The combination gauge
Two gauges common to woodworking are the marking gauge and the mortise gauge and both are essential primarily to joinery. Mortise gauges tend to be more expensive because of the addition of the adjustable extra pin point and so we find a unique gauge we call the combination gauge. It makes good sense then to add another pin to the opposite side of the gauge stem to make it into a marking gauge and combine two gauges – basically you get the extra marking gauge for free.
Retrofitting a gauge
You can also retrofit an existing mortise gauge with an extra pin yourself. Pins are best if they are hardened steel and I have taken the marking pin from engineer combination squares as we don’t use them in woodworking and snapped the pin from the pommel to use as a gauge pine. Drill a slightly undersized hole beneath the first part of the mortise gauge by removing the brass slide as shown, drilling the hole, driving the pin and replacing the brass slide. Just that quick and simple. See drawing and follow steps 1, 2, 3 and 4 below:
Combo’s not so convenient
The disadvantage of combination gauges is the inconvenience of losing one for the other when we often need two or three gauges for an aspect of or project as in hinge setting for instance, where we have on gauge set for hinge thickness and the other for hinge width.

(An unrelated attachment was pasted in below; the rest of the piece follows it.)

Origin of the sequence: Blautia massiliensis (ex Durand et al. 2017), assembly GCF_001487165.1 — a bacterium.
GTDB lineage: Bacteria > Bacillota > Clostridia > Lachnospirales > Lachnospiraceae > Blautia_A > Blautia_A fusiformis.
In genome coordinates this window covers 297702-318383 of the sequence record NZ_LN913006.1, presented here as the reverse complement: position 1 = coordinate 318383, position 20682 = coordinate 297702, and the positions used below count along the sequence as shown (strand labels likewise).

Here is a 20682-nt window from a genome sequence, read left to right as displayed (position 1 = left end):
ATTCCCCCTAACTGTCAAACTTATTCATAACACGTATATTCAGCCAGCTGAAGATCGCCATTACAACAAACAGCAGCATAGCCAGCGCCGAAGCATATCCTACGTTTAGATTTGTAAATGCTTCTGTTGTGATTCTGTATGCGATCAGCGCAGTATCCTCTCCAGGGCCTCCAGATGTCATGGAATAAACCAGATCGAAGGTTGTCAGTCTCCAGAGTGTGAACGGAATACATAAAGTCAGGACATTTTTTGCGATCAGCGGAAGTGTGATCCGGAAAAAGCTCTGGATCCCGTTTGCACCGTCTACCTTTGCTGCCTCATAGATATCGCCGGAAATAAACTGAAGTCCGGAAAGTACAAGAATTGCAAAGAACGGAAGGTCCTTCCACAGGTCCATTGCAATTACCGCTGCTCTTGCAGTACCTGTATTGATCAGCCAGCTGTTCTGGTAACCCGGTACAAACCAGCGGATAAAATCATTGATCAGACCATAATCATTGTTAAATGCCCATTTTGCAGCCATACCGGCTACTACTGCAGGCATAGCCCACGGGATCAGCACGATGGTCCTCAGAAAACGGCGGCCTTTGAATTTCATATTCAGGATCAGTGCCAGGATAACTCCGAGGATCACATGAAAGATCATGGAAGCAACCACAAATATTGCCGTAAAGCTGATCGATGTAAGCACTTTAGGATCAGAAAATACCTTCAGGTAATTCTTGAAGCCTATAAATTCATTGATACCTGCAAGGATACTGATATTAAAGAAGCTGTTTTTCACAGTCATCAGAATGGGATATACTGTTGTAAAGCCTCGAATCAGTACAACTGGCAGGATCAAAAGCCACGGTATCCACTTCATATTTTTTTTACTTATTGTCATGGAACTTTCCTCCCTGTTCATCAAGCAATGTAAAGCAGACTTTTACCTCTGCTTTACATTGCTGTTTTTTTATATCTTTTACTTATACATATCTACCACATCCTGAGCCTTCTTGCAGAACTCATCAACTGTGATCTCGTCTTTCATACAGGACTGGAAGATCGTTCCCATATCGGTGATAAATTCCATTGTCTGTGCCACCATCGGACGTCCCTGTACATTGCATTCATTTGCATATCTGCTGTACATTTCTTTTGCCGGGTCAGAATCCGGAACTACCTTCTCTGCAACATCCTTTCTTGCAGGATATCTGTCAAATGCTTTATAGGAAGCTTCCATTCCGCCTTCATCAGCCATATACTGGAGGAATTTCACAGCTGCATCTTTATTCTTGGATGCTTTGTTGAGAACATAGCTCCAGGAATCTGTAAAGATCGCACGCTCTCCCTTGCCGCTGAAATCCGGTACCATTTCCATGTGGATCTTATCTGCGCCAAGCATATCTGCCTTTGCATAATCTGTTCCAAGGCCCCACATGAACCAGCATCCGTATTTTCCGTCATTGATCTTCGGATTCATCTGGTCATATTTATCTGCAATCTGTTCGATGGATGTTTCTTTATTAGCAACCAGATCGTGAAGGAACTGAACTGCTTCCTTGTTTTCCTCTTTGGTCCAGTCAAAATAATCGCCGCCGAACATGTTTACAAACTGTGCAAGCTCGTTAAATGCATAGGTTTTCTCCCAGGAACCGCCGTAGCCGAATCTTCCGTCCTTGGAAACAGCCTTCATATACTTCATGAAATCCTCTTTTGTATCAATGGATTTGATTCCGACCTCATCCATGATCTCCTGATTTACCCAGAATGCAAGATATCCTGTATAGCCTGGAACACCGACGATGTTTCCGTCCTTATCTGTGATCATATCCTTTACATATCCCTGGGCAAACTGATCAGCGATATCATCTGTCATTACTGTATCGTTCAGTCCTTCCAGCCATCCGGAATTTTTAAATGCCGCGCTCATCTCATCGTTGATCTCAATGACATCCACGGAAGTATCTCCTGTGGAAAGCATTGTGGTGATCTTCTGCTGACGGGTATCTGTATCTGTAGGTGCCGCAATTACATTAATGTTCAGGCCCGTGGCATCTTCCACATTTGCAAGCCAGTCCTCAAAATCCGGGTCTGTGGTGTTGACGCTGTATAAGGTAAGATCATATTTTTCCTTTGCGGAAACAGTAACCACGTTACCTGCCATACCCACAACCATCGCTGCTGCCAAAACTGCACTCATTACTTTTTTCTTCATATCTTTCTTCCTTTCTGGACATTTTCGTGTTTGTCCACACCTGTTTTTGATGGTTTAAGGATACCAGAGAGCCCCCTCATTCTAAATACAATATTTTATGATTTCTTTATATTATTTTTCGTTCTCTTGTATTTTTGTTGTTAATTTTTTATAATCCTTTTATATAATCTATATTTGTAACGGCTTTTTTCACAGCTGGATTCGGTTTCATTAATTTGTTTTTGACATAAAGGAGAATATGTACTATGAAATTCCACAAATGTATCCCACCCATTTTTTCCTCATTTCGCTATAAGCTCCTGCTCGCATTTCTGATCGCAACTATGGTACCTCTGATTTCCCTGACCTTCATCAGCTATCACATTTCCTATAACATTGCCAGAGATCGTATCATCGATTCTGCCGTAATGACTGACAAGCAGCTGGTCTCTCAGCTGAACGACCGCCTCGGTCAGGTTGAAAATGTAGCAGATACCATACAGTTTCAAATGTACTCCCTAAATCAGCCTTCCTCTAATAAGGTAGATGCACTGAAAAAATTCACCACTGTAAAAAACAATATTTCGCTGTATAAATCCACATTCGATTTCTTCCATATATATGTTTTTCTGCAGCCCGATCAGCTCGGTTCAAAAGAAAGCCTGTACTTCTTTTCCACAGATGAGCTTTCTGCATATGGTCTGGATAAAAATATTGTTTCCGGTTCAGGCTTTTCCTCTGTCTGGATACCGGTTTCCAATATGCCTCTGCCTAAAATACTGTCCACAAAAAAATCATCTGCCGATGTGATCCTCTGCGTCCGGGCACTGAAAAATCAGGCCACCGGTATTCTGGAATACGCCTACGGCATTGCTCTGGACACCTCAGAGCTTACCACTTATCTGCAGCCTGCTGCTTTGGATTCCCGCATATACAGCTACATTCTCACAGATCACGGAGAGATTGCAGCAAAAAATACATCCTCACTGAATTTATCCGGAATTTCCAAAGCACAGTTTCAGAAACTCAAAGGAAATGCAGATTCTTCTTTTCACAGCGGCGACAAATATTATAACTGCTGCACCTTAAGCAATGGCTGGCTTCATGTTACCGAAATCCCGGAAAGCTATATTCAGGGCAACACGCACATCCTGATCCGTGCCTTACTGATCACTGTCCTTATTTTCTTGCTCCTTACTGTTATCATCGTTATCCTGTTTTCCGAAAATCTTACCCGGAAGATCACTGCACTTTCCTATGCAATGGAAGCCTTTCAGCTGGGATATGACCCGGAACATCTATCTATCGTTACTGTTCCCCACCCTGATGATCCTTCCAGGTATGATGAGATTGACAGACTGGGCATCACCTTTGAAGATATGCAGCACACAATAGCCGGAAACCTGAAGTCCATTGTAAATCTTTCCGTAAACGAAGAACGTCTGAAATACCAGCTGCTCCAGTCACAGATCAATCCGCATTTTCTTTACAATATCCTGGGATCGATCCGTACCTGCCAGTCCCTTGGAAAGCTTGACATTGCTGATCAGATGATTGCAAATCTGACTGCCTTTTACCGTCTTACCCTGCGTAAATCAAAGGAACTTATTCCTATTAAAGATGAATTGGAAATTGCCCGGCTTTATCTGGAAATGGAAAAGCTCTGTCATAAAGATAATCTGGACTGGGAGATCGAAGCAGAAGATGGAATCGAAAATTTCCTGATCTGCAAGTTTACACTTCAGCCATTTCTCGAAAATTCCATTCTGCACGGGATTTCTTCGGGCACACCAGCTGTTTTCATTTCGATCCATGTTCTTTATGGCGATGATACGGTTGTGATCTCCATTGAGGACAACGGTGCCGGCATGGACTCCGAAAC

You can buy gauges of either types quite cheaply secondhand here in the UK. I own three dozen of them because of the school. Even so, I think a good number is two mortise gauges and three or four marking gauges.
Many gauges have brass wear plates to increase longevity of the stock but on finer work that’s unnecessary – for large carpentry and joinery this is an advantage. I find that wear plates don’t allow for the wood movement that occurs in the stock of the gauges I have, therefore the wood and the metal parts are rarely in harmony and one protrudes past the other, so I avoid wear plates for that reason. It’s easy enough to flatten the stock every 20 ears or so with a hand plane.
I have several old gauges that have setscrews for securing the stock to the stem of the gauge. Thumb screws work better. Metal and wooden thumbscrews last indefinitely and I have plastic ones 40+ years, but I have known plastic ones to snap, which is inconvenient.
Buy combination gauges to cut costs – you have them always and they can be convenient for travelling to on-site work. Add additional marking gauges as you find them at the right price..